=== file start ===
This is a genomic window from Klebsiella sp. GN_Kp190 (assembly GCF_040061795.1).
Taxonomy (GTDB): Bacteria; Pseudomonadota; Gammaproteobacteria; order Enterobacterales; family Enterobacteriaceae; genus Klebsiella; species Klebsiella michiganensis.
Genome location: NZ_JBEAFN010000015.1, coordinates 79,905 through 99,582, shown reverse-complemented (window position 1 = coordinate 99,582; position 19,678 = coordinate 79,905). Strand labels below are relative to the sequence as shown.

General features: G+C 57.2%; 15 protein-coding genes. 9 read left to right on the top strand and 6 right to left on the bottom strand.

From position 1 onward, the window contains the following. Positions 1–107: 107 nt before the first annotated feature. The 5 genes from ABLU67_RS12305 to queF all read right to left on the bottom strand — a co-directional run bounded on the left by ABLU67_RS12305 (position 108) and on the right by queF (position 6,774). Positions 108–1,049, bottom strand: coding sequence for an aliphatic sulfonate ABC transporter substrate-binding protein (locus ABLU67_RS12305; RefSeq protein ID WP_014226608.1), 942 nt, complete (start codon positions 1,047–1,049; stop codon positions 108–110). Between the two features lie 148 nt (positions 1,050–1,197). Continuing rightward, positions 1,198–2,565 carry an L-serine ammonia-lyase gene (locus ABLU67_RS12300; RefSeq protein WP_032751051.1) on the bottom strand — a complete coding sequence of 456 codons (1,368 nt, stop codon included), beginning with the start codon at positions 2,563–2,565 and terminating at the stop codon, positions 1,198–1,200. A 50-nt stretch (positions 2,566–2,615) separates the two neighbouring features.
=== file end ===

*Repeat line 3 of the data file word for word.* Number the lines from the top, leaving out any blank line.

Genome location: NZ_JBEAFN010000015.1, coordinates 79,905 through 99,582, shown reverse-complemented (window position 1 = coordinate 99,582; position 19,678 = coordinate 79,905). Strand labels below are relative to the sequence as shown.